Hemoglobin normal range
For adults Male Female
13.8 to 17.2 g/dL 12.1 to 15.1 g/dL
For children Newborn Infant
14 to 24 g/dL 9.5 to 13 g/dL

Function of Hemoglobin

The sixth position of the hemoglobin structure is empty. Therefore, when a human or an animal inhales oxygen from our environment, the gas combines with the Hb of the lungs to form oxyhemoglobin (HbO2).

Oxyhemoglobin formed in the lungs dissociates into Hb and O2 in the cells of the muscles. Hence oxygen becomes available to the body’s muscles or cells.

In other words, we can say that hemoglobin functions as an oxygen carrier from the lungs to tissues through the blood. To function as an ideal carrier of oxygen, oxyhemoglobin must be able to release the dioxygen at the cell to which oxygen can be delivered.

Deoxyhemoglobin

Generally, hemoglobin can be saturated with oxygen molecules to form oxyhemoglobin and desaturated with oxygen molecules to form deoxyhemoglobin. In the absence of oxygen or deoxyhemoglobin is about 36 to 40 pm out of the plane to the nitrogen atoms in the direction of the histidine group.

The structure of oxyhemoglobin and deoxyhemoglobin are given below the picture,

Structure and function of deoxyhemoglobin and oxyhemoglobin

Oxyhemoglobin

Upon binding of dioxygen or oxyhemoglobin, the iron atom moves about 13 pm of the plane and pulls histidine towards it. The dioxygen in oxyhemoglobin is bound in a bent fashion. It further makes a hydrogen bond to an N-H chemical bond in an imidazole residue on the side away to form a coordinated imidazole base.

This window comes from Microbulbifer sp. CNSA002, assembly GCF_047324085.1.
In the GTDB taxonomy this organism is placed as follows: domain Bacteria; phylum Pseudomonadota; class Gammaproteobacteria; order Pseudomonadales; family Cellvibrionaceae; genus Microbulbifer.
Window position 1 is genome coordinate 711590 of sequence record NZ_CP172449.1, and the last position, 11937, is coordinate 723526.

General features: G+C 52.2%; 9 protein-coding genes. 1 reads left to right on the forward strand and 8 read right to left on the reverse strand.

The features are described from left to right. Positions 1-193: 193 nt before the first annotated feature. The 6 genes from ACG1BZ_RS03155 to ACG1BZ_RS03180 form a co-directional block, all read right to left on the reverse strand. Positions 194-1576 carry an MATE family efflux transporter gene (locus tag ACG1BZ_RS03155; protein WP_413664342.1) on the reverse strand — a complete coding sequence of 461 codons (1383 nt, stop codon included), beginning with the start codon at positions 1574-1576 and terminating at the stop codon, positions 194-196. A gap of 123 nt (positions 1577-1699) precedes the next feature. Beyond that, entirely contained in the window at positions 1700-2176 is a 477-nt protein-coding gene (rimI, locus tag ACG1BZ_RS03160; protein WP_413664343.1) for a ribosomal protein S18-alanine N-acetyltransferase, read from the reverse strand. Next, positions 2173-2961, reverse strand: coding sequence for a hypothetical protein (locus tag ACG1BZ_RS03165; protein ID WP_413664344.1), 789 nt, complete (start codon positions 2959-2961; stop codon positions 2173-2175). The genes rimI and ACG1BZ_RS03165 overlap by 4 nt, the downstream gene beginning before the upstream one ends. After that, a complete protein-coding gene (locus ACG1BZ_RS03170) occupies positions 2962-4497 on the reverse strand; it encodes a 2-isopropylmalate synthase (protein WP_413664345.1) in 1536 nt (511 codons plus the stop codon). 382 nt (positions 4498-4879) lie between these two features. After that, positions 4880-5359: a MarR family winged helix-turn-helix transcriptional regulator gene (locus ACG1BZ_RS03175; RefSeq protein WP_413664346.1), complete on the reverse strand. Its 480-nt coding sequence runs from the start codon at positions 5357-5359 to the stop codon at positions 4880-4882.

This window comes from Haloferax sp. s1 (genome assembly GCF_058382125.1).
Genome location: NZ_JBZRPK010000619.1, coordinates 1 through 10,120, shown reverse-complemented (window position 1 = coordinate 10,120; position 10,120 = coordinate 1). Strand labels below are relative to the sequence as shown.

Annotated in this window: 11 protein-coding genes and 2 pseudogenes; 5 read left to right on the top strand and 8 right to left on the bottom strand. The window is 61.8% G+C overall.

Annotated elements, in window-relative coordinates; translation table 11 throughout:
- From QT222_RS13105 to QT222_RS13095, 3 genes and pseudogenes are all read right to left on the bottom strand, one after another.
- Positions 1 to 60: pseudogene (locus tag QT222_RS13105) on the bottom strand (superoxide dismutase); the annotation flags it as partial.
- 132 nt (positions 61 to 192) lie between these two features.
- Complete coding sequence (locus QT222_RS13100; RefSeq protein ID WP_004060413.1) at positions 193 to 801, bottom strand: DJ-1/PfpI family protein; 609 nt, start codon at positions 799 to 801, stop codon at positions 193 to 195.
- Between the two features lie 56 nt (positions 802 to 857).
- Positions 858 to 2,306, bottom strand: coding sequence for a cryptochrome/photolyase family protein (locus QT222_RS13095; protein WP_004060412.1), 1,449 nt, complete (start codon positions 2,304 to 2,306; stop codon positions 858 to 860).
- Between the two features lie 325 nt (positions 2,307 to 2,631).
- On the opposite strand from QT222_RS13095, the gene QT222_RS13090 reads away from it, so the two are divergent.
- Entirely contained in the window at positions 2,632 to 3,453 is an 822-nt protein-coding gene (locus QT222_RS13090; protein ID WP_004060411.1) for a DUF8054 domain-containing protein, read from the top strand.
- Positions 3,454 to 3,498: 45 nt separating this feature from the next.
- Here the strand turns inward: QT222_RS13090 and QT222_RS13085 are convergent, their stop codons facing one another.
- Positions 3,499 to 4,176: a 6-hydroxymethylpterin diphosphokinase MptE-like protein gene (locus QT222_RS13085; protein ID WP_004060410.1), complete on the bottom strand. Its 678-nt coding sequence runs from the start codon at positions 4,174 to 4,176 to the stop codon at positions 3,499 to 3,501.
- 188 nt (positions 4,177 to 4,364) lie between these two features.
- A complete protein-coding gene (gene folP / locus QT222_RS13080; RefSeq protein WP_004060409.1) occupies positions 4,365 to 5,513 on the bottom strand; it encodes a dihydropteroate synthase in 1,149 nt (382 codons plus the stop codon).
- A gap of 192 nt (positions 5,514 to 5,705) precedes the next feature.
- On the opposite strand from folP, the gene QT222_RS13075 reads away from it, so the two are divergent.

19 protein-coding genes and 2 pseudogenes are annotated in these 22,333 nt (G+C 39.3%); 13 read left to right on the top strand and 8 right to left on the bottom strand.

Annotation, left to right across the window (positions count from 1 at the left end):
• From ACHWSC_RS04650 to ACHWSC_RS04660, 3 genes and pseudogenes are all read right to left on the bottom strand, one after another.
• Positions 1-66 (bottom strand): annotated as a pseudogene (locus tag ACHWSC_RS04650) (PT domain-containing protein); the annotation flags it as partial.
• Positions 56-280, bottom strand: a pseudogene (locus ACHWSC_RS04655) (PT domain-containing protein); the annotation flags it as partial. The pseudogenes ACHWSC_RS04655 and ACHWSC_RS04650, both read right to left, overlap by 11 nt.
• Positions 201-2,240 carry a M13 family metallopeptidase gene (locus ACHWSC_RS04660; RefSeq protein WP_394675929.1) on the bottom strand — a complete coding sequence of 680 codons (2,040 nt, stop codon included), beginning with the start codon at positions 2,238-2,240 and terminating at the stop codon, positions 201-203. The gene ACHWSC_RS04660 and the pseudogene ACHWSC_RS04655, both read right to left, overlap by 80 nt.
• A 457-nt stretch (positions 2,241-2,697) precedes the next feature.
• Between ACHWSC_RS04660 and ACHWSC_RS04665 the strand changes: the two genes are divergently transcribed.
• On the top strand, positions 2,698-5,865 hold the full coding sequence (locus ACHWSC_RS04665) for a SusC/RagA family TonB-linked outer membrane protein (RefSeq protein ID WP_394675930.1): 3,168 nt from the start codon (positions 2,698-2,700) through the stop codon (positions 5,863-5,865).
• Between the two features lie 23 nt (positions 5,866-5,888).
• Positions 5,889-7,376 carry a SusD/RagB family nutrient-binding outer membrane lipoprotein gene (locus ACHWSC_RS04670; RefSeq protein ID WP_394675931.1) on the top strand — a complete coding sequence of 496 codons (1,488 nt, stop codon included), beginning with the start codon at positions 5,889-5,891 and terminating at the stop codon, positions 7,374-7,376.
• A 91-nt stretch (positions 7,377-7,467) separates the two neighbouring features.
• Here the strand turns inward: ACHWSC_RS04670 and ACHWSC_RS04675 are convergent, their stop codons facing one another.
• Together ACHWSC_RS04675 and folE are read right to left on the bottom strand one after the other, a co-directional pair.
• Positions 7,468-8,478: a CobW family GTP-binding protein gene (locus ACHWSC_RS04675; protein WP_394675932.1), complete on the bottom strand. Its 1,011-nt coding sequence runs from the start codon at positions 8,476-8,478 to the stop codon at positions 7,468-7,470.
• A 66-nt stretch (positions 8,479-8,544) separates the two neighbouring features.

The O-O The stretching band of coordinated O2 molecules lies at 1105 cm−1 which is close to the superoxide ion. Therefore, iron in the oxyhemoglobin complex may be taken as low spin Fe (III).

Deoxyhemoglobin is less efficient in oxygen uptake compared to myoglobin under low oxygen pressure. Here thermodynamically favorable transfer of dioxygen to myoglobin takes place.

The binding of dioxygen by deoxyhemoglobin leads to the release of protons. Therefore, dioxygen release is favored by a decrease in pH scale level. In active muscle, oxygen is converted to carbon dioxide. It releases protons under the action of enzyme carbonic anhydrase which facilitates to release of dioxygen from the oxyhemoglobin complex.